New Mexico Geological Society Annual Spring Meeting — Abstracts

Comparative Mineralogy of the 5-Element Arsenide Vein Systems of the Black Hawk District, Grant County, New Mexico

Jakob Newcomer1, Virginia McLemore2, Nicole Hurtig1 and Zohreh Kazemi Motlagh1

1New Mexico Institute of Mining and Technology,
2New Mexico Bureau of Geology

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Five-element style deposits are unusual hydrothermal systems that are typically characterized by a nickel-cobalt-arsenic-silver-bismuth metal assemblage. This mineralization is often represented by abundant native silver, arsenic, or bismuth, and followed by nickel, cobalt, and iron arsenides (skutterudite, safflorite, nickeline, rammelsbergite, and lollingite). The Black Hawk district in Grant County, New Mexico is one of the few examples of this mineralization style in the United States. Despite differences in formation temperature, depth of emplacement, and host rocks between five-element style deposits worldwide, there are commonalities in mineralogy, ore texture, and composition. A detailed exploration of the native metal and arsenide phases was performed to compare ore forming fluids between systems and the effects on styles of mineralization and paragenesis, as well as to aid in broader classification of the deposit style. Mineralogy and mineral relationships of the Black Hawk District and the Cobalt-Gowganda district, Canada, are characterized by reflected light petrography, scanning electron microscopy, X-ray diffraction, and electron microprobe analysis. Despite these two deposits having very similar genetic relationships, 5-element style mineralization occurring in relation to calc-alkaline bodies intruding into Proterozoic bedrock, there are notable differences in the abundances of cobalt, antimony, and uranium, as well as the ratio of metal to arsenic of the major arsenide phases. Mineralogical phase diagrams were generated to better understand the driving processes and evolution of these systems, and to use the relationships between nickel, cobalt, and iron to reflect the formation conditions through native metal and arsenide precipitation.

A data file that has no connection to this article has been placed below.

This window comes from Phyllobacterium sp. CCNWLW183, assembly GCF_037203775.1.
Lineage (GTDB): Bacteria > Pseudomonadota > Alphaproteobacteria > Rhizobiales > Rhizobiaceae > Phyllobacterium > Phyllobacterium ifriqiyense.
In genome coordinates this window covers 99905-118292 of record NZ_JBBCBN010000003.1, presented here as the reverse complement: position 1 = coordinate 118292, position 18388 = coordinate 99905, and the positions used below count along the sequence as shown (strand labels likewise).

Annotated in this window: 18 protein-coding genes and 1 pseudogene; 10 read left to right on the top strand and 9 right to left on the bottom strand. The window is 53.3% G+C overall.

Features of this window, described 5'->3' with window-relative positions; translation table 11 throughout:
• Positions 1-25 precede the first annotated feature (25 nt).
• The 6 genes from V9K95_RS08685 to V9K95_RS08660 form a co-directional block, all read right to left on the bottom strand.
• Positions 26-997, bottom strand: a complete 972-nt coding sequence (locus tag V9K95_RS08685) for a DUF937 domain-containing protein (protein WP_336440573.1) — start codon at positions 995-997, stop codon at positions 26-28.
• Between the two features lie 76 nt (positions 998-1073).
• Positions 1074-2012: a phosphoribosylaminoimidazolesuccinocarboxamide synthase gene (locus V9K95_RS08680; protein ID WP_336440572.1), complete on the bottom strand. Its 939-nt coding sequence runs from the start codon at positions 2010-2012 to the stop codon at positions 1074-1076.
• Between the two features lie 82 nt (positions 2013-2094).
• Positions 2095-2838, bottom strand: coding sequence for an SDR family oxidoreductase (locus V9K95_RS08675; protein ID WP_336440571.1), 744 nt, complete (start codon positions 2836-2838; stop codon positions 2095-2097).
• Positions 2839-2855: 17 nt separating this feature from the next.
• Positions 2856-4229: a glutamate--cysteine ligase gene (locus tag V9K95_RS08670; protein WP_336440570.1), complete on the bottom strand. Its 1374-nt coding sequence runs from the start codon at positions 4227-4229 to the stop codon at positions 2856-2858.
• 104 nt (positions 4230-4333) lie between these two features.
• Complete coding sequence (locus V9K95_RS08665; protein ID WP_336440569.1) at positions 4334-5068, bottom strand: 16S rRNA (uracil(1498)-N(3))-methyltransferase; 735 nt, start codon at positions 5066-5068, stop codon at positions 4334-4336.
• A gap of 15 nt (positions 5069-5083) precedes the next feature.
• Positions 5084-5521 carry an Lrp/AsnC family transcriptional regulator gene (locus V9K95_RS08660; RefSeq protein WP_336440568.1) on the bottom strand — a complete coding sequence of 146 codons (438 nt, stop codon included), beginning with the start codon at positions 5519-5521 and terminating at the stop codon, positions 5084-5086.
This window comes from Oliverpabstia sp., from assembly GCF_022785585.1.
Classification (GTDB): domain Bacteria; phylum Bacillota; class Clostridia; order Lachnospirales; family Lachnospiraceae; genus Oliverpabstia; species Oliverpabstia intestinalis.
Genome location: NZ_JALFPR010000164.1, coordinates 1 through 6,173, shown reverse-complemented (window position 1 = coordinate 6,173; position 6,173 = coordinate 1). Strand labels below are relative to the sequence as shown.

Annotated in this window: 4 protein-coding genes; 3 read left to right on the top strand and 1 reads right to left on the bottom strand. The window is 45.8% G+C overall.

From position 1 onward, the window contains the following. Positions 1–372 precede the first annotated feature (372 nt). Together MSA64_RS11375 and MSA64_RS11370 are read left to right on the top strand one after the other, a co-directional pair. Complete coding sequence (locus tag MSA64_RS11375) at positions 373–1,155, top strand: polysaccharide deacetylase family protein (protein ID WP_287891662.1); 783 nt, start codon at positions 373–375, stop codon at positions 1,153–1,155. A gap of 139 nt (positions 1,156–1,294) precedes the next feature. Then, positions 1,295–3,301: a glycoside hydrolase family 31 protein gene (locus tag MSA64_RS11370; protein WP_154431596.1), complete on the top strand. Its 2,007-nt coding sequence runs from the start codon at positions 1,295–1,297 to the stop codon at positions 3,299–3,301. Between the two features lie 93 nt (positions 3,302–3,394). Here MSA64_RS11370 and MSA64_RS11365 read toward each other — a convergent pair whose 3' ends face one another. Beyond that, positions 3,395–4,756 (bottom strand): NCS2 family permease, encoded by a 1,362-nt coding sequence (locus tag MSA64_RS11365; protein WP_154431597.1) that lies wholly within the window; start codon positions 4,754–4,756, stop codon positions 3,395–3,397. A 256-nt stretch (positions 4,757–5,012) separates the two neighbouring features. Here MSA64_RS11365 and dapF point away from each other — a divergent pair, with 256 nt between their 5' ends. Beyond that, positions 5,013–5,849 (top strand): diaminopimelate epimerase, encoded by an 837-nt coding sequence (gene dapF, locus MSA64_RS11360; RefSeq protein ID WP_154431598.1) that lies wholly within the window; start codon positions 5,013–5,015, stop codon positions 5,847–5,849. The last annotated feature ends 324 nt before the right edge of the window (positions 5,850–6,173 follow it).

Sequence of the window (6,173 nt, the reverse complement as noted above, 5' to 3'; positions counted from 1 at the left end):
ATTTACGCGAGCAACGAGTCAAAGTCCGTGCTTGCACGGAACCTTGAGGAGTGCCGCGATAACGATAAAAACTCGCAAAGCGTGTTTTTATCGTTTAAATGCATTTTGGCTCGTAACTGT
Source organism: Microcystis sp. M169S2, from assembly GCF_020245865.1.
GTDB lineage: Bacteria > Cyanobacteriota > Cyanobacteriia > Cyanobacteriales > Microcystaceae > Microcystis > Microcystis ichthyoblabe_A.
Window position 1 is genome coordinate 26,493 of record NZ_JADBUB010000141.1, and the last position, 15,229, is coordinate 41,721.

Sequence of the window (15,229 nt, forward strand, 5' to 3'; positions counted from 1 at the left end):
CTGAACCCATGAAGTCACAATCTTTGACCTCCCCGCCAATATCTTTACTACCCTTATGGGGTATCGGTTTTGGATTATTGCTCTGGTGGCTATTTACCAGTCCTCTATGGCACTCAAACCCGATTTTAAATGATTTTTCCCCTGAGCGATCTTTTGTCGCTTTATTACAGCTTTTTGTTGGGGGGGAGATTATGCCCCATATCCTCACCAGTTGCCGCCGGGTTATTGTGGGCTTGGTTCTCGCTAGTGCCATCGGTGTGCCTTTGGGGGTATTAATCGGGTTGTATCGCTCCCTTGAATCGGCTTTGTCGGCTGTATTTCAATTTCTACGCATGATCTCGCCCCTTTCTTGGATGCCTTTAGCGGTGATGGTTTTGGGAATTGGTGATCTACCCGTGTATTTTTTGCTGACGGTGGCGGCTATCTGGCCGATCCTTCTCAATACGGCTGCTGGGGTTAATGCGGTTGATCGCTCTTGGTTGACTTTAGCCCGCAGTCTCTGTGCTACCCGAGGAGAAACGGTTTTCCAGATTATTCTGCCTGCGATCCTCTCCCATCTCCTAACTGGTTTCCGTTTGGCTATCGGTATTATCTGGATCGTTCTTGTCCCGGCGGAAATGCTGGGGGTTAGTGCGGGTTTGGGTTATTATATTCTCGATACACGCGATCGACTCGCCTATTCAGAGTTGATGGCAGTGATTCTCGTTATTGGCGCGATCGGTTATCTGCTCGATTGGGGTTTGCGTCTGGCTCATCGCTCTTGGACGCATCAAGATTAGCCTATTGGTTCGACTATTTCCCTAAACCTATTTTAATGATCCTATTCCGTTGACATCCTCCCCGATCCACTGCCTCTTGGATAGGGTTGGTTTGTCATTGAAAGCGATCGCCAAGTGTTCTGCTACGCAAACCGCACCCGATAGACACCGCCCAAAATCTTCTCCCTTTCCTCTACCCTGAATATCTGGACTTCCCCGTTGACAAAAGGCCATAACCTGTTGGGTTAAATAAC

pp. 62

2024 New Mexico Geological Society Annual Spring Meeting
April 19, 2024, Macey Center, Socorro, NM
Online ISSN: 2834-5800